Republicans Attack Matt Walsh for Telling the Truth About Slavery

One of the most pernicious things that has happened recently in America is the 1619 Project, an error-riddled “history” of the United States that presents our nation as one predicated solely on the evils of African slavery, beginning when Europeans first set foot on North American soil.  This original sin, says the 1619 Project, tainted everything that followed.  Therefore, only racists can love America.  Obviously, Democrats embraced this history, but, when commentator Matt Walsh discussed the larger history of world slavery, he learned that some Republicans don’t want the truth to be put out there, either.

In 2019, Nikole Hannah-Jones, who knows nothing about history but a great deal about propaganda, working with the New York Times and the New York Times Magazine, developed the 1619 Project.  The project essentially says that America’s original, and entirely unique, sin of slavery is so deeply embedded in the warp and woof of this nation that America itself is irredeemably corrupt.  The purpose is to drive an immovable wedge between Blacks and Whites in America, preventing the national unity that gives a nation strength.

Sean Wilentz is a very progressive Princeton professor but is also someone whose passion for American history means he cannot lie about it, so he has attacked the 1619 Project on factual grounds (see here and here).  His critiques make for illuminating reading.  The short version is that The 1619 Project is factually wrong from top to bottom and front to back.  (You can see my friend Wolf Howling’s summary of Wilentz’s arguments here.)

Fast-forward from 2019, when the 1619 Project broke, to July 30, 2022, just three days ago.  Commentator Matt Walsh had just finished reading Dean King’s Skeletons on the Zahara: A True Story of Survival, about an American ship that wrecked on Africa’s shores in 1815.  The survivors were sold into absolutely brutal slavery, and a few were finally ransomed.  The memoirs that Captain James Riley wrote about the experience, Sufferings in Africa, became a massive bestseller in early 19th-century America.  (I’ve long owned the book but never had the stomach to read it.)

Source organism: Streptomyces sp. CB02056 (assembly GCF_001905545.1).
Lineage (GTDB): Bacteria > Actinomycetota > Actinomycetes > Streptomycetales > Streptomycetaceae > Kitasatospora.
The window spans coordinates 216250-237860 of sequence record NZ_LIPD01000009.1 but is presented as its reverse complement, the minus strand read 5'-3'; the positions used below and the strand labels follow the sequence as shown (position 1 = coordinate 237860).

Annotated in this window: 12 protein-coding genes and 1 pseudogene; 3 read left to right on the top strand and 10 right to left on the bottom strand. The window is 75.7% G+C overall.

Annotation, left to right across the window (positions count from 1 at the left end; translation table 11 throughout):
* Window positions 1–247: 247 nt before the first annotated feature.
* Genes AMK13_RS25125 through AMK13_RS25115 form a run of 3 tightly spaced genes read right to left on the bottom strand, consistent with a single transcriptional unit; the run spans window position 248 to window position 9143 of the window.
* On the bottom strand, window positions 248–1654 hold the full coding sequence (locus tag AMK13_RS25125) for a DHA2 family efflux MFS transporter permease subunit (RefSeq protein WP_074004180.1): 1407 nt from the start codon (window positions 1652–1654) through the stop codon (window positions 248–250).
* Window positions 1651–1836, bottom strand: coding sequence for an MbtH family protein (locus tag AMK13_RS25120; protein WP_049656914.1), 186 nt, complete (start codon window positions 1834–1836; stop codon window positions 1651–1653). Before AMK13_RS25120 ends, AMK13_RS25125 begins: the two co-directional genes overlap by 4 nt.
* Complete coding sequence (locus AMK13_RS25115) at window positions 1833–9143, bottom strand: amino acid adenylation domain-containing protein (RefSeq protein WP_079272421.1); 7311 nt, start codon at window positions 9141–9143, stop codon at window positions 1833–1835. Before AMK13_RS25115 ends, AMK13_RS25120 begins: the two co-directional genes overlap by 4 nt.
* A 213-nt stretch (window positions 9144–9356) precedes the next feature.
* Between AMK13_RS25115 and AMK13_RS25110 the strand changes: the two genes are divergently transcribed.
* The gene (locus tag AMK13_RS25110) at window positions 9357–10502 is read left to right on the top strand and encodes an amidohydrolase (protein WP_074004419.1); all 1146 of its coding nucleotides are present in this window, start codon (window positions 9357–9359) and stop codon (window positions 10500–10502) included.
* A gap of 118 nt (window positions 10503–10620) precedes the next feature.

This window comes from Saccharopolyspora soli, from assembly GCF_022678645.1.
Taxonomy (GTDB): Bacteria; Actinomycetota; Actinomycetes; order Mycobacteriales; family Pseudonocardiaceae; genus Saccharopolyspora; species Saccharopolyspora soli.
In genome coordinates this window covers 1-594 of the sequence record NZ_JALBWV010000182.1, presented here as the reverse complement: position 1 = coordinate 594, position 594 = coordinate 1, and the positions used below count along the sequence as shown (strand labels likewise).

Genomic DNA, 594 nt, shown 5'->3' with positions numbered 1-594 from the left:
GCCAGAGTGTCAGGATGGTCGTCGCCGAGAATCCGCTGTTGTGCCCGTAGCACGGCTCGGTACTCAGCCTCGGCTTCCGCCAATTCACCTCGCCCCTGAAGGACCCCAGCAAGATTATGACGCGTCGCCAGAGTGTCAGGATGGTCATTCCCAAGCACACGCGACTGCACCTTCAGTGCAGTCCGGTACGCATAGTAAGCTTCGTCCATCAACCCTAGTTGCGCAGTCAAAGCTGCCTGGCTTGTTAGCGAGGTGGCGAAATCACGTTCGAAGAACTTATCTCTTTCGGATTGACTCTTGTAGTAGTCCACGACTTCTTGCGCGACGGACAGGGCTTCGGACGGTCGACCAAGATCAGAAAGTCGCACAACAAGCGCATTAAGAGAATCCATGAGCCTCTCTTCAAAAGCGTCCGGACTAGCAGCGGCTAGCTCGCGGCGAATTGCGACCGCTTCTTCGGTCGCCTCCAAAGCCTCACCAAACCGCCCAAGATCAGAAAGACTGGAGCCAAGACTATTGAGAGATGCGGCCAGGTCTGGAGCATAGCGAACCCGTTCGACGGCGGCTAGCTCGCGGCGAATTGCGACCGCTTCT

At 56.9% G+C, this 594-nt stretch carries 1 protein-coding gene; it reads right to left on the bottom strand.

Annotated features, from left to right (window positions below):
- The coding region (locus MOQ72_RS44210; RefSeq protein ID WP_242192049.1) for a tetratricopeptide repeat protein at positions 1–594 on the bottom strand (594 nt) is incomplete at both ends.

Inspired by the book, Walsh put out a series of tweets pointing out that slavery in America was the end of the line for slavery.  This was because the combination of the Judeo-Christian tradition and the Enlightenment caused Westerners to recognize that a universal practice (humans have held slaves at all times and in all places) was a moral evil:

Because he is a provocateur by nature, Walsh was unsurprised when he got pushback from leftists refusing to accept that American slavery was not unique.  What did surprise him was that he also got pushback from Republicans, who castigated him for damaging the conservative movement’s ability to welcome Blacks into the fold.  I’ve included below the video of Walsh discussing the whole issue, from Dean King’s book to the universality of slavery, to America’s masochistic pretense that it’s the only nation that had slavery, to the terrible reality of indentured servitude, to his rebuttal to those Republicans who don’t want to touch the anti-American slave narrative.

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